Uea Pgce Global 08

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This presentation shows how to put a global dimension into the curriculum. For more info, visit www.communicty.org

This presentation shows how to put a global dimension into the curriculum. For more info, visit www.communicty.org

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  • 1. Alex Savage, AST www.commun ict y.org [email_address] R U GLOBAL?
  • 2. Presentation Aims
    • Why teach global issues?
    • How to enhance the NC with global issues
    • Worksheet ideas
    • Identify global themes appropriate for your subject
    • Where to go for ideas and resources
    • How to create your own activity
  • 3. Global Wombat Video
  • 4. Global Dimension in the NC
    • Issues of global significance are brought into our lives in a way that they never were for previous generations.
    • Global media and communications, travel and immigration mean that we now have much more exposure to people and cultures from many different parts of the world.
    • This provides a tremendous range of positive opportunities to broaden young people’s experience and knowledge. At the same time, issues of poverty, inequality, conflict, and economic and environmental damage present major challenges for society.
  • 5. R U Global ?
    • Have you eaten something in the last 24 hours, grown in another country?
    • Have you visited a foreign country in the last 12 months?
    • Have you communicated with someone in foreign country using a webcam in the last 12 months?
    • Do you have a track on your mp3 player in a foreign language?
  • 6. Curriculum Opportunities
    • develop skills that will enable them to identify and challenge injustice, prejudice and discrimination
    • participate in global partnerships, which can be a powerful and exciting way of bringing a global dimension into the classroom
    • make informed decisions about how they can understand and potentially make their own distinctive contribution to local and global communities
    • recognise that some of the Earth’s resources are finite and therefore must be used responsibly
  • 7.
    • consider probable and preferable futures and how to achieve the latter
    • appreciate the importance of sustainable resource use – rethink, reduce, repair, re-use, recycle
    • appreciate the importance of obtaining materials from sustainably managed resources
    • appreciate that economic development is only one aspect that contributes to the quality of life.
    Curriculum Opportunities
  • 8. What is Global Learning?
    • An enhancement of our existing curriculum, not a bolt on extra.
    • Teaching students about the wider world and issues relevant to them.
    • Providing real information for research.
    • Providing real situations to practise skills.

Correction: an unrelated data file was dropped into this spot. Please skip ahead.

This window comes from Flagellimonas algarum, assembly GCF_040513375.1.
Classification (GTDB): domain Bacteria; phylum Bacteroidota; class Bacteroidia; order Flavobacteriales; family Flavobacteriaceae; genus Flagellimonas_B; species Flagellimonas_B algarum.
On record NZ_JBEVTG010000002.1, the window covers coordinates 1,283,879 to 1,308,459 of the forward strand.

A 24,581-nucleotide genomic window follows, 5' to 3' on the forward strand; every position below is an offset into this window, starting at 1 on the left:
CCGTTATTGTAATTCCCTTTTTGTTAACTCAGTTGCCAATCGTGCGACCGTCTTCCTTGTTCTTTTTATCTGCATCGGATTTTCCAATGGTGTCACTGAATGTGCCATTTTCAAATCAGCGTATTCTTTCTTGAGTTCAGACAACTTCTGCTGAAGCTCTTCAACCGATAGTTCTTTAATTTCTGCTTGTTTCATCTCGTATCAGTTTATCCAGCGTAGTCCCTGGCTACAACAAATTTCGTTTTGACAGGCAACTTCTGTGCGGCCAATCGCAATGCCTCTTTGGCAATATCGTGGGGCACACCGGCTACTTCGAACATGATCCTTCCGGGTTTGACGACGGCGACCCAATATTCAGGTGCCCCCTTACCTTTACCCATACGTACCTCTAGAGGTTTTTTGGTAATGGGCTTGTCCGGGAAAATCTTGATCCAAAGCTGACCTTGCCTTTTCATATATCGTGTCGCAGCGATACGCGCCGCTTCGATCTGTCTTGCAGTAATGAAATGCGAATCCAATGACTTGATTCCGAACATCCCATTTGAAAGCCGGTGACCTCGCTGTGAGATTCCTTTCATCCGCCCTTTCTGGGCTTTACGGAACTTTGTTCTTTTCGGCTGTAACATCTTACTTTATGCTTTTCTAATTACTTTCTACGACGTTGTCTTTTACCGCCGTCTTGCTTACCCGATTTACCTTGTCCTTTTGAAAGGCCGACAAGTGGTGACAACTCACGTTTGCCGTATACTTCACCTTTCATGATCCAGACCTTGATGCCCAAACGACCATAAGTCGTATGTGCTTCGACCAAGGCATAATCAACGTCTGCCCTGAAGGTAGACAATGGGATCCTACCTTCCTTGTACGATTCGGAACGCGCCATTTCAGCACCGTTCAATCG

• Providing real audiences to communicate with.
  • 9. Have I got global news for you!
  • 10. 40% 50% do not have access to adequate sanitation? What percentage of the world’s population… do not have access to clean drinking water? will go to bed hungry tonight? 10% 20% 30%
  • 11. Every _ seconds a child dies of a treatable disease. 4 5 6 7 8 9 10 20% of the world’s population earn $ _ or less per day. A cow in the EU receives $ _ subsidy per day. 1 2 3
  • 12. Global Activities
    • Research
    • Put a skill/idea in a real context
    • Create a product for real audience
    • Assembly
    • Wall Display
    • Global Events
  • 13. Global Themes
    • Energy
    • Food
    • Culture/Religions
    • Water
    • Peace/Conflict
    • Health
    • Fair Trade
    • Wealth Poverty
    • Human Rights
    • Everyday life
    • Natural Disasters
    • Olympic Ideals
    • MDGs
    • Environmental
    • International Organisations
  • 14. Becoming Global Citizens
    • English: using texts concerning issues of a global nature.
    • Science: promoting discussion of the science-based issues that may affect pupils own lives, the direction of society and the future of the world.
    • History: explaining the role of national and international organisations throughout history; highlighting different forms of action to effect change.
  • 15. Becoming Global Citizens
    • Geography: inspiring pupils to think about their own place in the world and their rights and responsibilities to other people; studying issues of global significance.
    • PE: promoting social skills involving co-operation and collaboration.
    • Citizenship: teaching about democratic institutions and different political and societal structures; encouraging pupils to participate and become active citizens.
  • 16. Sustainable development
    • ICT: explaining the implications of the use of ICT for the environment.